The weak job market has nudged many adults back to school in an effort to find a second career, but it's not always easy for older generations to hit the books again.
In the recently-released movie Larry Crowne, which actor Tom Hanks directs and plays the lead character, Crowne is laid off from his job at a big-box megastore for not having a college degree. He enrolls at a local community college for a shot at a new career, joining other students trying to make their futures brighter.
The film explores the emotional toll of unemployment as Crowne struggles to pay for his hefty mortgage, an expensive divorce, and gas for his gas-guzzling SUV. Movie watchers watch him struggle to find whats next in life--a theme that resounds loudly given todays grim economy.
Mary B. Hawkins, president of Nebraskas Bellevue University, which offers all of its courses online as well as instruction in the classroom, identifies three challenges adult learners have to overcome when going back to school:
Disconnect in Skills Learned vs. Skills Needed on the Job
According to Hawkins, workers are facing a major disconnect between skills learned and skills needed.
That disconnect is frustrating because you can either end up out of work, end up in a job that is not fulfilling, or you end up in a job that will not lead to further advancement. Many, many times its because a degree is needed to advance or the skills youve got are no longer the skills the workplace needs. That one we see and hear over and over again.
Statistics show people with no or little college education have been hit hard by unemployment in the economic downturn, but college graduates are also having a hard time finding jobs that satisfy them these days. A study released by Rutgers Universitys Heldrich Center for Workforce Development earlier this year found:
"82% of those graduating college between 2006 and 2010 are working, but only 53% hold full- time jobs.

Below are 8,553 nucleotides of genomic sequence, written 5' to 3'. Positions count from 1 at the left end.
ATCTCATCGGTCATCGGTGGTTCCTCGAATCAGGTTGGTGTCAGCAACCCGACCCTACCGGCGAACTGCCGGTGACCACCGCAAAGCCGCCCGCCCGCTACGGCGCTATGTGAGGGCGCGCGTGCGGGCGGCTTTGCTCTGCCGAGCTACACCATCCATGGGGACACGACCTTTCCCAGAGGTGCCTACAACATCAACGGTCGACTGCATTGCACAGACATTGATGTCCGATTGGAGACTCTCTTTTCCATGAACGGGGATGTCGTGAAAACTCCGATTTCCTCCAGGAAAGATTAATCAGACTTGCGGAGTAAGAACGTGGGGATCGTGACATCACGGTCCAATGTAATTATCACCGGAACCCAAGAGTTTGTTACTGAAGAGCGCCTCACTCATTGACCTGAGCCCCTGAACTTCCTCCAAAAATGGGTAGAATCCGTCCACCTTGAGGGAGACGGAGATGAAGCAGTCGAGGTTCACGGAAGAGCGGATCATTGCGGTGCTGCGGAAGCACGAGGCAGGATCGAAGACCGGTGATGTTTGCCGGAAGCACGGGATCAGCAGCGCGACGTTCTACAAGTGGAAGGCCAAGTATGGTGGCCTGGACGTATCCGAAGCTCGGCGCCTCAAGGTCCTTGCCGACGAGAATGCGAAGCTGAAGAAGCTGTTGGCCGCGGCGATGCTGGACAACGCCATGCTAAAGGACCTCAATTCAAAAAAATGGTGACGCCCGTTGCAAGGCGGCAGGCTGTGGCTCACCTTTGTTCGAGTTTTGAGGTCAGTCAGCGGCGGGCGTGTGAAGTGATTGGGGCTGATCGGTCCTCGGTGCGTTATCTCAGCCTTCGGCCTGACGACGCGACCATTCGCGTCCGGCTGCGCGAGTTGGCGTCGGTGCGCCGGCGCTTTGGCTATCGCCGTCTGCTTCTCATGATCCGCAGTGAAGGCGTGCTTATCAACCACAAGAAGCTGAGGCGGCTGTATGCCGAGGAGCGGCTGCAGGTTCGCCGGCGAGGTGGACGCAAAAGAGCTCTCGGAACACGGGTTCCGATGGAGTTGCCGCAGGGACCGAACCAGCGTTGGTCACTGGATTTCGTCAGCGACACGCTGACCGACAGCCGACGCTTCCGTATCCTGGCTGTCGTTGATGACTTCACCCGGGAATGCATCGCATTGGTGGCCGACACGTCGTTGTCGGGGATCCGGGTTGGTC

"62% think they will need more formal education to be successful in their chosen careers.
"Among those working for employers who require a four- year degree, 11% said they were working below their level of education, compared to 60% of those with jobs where a college degree was not a requirement.
"About 25% of those surveyed accepted a job outside their area of interest.
Time and Work Commitments
Older college students tend to have much more responsibilities and commitments than students in their early 20s.
One of the biggest fears of going back to school is trying to fit in & people are willing to go to work but they cant juggle the schedules, Hawkins says, citing that older students tend to also have family commitments that take up a lot of time.
Adult students should pick a college that offers flexible schedules such as evening, weekend and online classes to give them the flexibility in when they can complete their work, whether its after work, after the kids are in bed, or before their professional day starts.
Fear and Proximity
After being out of a classroom setting for potentially decades, many adults are hesitant to join their younger counterparts in the lecture hall, particularly if they are unemployed.
Fear is huge a lot of people dont have the confidence in their learning skills; they dont have the confidence theyre going to succeed in college, Hawkins says.
But more often than not, Hawkins says, once adults get back into the classroom, they are more motivated to learn than when they were younger.
Students realize, once they get into class & OK, I can do this and I have the support of other classmates.